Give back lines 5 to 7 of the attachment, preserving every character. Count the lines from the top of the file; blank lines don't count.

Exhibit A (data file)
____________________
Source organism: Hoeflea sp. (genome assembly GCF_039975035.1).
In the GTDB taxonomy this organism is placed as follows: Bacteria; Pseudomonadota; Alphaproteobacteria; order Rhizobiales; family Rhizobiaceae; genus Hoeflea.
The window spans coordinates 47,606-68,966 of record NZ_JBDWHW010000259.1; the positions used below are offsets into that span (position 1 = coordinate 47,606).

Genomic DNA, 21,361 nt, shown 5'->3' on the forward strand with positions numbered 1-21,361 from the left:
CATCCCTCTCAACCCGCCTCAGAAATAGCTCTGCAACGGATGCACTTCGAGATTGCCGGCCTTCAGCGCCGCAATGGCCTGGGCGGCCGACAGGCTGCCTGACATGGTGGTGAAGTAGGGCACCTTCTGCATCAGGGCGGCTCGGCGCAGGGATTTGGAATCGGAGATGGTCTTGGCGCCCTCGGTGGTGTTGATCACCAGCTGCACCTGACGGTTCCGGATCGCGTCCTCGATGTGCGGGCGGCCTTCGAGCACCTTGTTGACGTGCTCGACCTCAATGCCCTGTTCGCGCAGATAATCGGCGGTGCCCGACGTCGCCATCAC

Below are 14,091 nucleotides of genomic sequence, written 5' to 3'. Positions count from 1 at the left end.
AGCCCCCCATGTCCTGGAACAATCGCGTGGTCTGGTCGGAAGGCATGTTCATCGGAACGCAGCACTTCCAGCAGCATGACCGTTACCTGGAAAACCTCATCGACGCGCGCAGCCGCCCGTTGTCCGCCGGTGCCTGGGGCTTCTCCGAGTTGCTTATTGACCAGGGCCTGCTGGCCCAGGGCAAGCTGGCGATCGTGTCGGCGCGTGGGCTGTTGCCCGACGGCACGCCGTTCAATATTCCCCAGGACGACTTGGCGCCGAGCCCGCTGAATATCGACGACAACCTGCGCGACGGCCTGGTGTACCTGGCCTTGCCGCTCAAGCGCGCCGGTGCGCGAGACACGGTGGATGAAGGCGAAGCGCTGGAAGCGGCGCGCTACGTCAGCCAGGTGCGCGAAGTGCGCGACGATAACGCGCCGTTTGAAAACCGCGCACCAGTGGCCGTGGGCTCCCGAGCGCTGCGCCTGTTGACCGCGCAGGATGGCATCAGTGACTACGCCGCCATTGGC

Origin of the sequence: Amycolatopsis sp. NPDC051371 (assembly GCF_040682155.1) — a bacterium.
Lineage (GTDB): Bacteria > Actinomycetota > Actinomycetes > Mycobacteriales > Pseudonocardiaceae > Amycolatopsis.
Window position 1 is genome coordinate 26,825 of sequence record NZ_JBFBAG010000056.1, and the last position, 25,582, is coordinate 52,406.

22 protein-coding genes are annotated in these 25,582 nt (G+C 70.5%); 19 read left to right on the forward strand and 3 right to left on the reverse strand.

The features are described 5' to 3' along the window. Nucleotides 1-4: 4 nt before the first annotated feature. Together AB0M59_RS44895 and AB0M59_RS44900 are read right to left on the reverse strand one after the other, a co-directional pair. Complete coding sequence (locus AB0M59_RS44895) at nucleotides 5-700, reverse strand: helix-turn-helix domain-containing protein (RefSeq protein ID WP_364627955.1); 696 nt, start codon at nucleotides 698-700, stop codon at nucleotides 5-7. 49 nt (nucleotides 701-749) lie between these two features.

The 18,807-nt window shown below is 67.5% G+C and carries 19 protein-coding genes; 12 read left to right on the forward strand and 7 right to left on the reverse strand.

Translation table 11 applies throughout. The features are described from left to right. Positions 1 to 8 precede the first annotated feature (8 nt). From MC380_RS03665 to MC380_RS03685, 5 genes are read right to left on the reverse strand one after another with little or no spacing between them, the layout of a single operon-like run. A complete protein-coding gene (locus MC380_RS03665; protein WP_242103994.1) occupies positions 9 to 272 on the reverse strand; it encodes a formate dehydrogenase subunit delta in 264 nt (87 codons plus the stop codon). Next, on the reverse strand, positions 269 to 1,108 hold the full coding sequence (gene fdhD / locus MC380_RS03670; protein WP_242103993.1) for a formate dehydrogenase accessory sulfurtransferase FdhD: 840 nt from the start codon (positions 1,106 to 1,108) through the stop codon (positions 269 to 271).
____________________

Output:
CATCCCTCTCAACCCGCCTCAGAAATAGCTCTGCAACGGATGCACTTCGAGATTGCCGGCCTTCAGCGCCGCAATGGCCTGGGCGGCCGACAGGCTGCCTGACATGGTGGTGAAGTAGGGCACCTTCTGCATCAGGGCGGCTCGGCGCAGGGATTTGGAATCGGAGATGGTCTTGGCGCCCTCGGTGGTGTTGATCACCAGCTGCACCTGACGGTTCCGGATCGCGTCCTCGATGTGCGGGCGGCCTTCGAGCACCTTGTTGACGTGCTCGACCTCAATGCCCTGTTCGCGCAGATAATCGGCGGTGCCCGACGTCGCCATCAC

Below are 14,091 nucleotides of genomic sequence, written 5' to 3'. Positions count from 1 at the left end.
AGCCCCCCATGTCCTGGAACAATCGCGTGGTCTGGTCGGAAGGCATGTTCATCGGAACGCAGCACTTCCAGCAGCATGACCGTTACCTGGAAAACCTCATCGACGCGCGCAGCCGCCCGTTGTCCGCCGGTGCCTGGGGCTTCTCCGAGTTGCTTATTGACCAGGGCCTGCTGGCCCAGGGCAAGCTGGCGATCGTGTCGGCGCGTGGGCTGTTGCCCGACGGCACGCCGTTCAATATTCCCCAGGACGACTTGGCGCCGAGCCCGCTGAATATCGACGACAACCTGCGCGACGGCCTGGTGTACCTGGCCTTGCCGCTCAAGCGCGCCGGTGCGCGAGACACGGTGGATGAAGGCGAAGCGCTGGAAGCGGCGCGCTACGTCAGCCAGGTGCGCGAAGTGCGCGACGATAACGCGCCGTTTGAAAACCGCGCACCAGTGGCCGTGGGCTCCCGAGCGCTGCGCCTGTTGACCGCGCAGGATGGCATCAGTGACTACGCCGCCATTGGC